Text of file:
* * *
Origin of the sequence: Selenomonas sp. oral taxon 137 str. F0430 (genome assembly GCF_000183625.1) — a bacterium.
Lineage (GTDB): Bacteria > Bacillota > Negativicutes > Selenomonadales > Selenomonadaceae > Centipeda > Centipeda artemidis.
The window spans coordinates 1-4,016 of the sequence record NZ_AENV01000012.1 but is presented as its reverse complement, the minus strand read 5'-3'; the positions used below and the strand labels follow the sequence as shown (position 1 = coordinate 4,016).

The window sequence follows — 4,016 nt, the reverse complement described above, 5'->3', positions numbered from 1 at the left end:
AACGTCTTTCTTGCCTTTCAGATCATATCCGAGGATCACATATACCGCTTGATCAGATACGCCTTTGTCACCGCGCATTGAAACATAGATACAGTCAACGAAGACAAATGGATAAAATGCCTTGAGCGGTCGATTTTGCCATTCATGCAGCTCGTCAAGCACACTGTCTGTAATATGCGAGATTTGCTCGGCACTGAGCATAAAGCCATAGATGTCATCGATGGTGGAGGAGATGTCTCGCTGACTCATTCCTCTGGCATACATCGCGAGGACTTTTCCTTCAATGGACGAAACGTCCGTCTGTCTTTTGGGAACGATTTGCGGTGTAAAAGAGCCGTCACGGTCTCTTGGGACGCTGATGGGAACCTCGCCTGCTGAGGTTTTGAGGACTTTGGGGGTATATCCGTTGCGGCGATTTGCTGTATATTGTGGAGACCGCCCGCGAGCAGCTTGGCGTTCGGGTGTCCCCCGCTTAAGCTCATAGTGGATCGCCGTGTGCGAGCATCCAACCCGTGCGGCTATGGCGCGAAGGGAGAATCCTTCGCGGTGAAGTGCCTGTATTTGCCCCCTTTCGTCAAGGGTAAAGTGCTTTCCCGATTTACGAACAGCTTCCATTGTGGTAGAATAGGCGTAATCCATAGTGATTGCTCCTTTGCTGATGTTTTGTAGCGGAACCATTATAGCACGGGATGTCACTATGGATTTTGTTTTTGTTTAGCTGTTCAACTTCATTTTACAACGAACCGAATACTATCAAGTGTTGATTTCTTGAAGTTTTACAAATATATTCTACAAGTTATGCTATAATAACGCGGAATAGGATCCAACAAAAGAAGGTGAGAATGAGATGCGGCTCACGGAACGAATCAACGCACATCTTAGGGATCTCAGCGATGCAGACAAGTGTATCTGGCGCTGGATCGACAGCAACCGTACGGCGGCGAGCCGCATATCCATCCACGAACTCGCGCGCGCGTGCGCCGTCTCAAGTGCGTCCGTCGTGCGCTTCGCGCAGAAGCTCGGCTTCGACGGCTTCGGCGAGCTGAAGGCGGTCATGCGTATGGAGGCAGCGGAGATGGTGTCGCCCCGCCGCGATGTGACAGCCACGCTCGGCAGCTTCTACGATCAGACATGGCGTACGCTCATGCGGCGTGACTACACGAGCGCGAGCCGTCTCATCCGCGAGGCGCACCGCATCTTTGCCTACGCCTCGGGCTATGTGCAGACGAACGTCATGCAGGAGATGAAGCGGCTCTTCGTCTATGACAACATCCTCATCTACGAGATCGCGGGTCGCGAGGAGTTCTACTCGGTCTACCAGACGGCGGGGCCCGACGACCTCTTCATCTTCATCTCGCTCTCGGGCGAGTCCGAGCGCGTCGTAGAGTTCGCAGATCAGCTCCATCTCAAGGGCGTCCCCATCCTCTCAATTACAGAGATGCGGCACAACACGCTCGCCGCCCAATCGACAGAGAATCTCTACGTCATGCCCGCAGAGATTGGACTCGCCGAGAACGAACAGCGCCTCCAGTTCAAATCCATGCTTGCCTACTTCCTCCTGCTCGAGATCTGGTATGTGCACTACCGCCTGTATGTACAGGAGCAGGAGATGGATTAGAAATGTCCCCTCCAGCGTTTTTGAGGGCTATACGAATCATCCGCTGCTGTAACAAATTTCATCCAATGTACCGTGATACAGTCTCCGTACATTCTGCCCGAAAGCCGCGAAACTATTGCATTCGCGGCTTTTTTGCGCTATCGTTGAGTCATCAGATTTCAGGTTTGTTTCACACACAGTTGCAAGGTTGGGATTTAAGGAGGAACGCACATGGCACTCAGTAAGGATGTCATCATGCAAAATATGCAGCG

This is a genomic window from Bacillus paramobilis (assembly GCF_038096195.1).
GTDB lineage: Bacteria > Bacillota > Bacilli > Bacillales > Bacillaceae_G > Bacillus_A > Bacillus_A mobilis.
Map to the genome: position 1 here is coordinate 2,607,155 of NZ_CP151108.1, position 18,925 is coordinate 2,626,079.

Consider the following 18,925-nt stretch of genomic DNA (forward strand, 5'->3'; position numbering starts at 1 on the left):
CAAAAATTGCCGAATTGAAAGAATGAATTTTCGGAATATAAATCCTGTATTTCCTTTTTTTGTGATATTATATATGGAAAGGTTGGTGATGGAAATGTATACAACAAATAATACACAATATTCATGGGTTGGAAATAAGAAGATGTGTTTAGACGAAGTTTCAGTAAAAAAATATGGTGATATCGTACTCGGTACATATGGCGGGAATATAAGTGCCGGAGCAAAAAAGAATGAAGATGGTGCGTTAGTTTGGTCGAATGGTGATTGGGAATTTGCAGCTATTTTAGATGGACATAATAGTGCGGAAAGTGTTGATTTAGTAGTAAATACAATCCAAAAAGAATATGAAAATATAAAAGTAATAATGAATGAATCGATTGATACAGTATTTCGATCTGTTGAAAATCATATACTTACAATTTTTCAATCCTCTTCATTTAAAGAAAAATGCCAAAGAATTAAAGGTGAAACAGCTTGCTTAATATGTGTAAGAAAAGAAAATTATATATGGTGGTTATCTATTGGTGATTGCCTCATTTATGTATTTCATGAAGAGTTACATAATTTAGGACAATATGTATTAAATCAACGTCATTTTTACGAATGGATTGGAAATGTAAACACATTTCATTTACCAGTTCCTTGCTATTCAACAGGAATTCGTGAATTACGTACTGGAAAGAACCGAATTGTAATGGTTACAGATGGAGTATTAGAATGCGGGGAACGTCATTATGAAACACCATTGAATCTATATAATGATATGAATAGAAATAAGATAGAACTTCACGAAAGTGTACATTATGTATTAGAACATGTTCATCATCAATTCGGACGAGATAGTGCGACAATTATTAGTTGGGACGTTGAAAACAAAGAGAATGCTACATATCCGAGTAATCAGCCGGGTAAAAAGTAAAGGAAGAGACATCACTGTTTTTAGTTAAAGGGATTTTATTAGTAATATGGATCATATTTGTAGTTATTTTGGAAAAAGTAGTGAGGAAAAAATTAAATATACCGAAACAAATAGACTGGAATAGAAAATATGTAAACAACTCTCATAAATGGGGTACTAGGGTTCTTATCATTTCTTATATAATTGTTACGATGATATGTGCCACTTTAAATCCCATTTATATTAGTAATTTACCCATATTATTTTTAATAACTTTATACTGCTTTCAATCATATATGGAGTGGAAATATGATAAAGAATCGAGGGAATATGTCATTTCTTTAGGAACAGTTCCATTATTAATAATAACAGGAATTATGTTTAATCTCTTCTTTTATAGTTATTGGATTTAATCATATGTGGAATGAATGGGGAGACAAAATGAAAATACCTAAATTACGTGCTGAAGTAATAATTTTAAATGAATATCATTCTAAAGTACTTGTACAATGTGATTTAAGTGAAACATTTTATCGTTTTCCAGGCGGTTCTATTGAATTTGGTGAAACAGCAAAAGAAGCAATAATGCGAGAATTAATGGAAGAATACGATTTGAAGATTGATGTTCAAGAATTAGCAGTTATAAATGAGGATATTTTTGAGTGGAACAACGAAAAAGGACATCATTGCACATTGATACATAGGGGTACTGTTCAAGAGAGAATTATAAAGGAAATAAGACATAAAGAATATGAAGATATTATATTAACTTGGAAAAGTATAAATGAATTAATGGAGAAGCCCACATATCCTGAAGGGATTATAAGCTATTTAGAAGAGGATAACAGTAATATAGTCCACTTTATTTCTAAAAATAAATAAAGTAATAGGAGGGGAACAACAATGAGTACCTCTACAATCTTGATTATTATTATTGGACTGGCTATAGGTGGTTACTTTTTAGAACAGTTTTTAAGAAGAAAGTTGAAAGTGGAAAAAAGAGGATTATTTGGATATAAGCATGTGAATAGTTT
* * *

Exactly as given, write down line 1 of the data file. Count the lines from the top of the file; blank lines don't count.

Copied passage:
Origin of the sequence: Selenomonas sp. oral taxon 137 str. F0430 (genome assembly GCF_000183625.1) — a bacterium.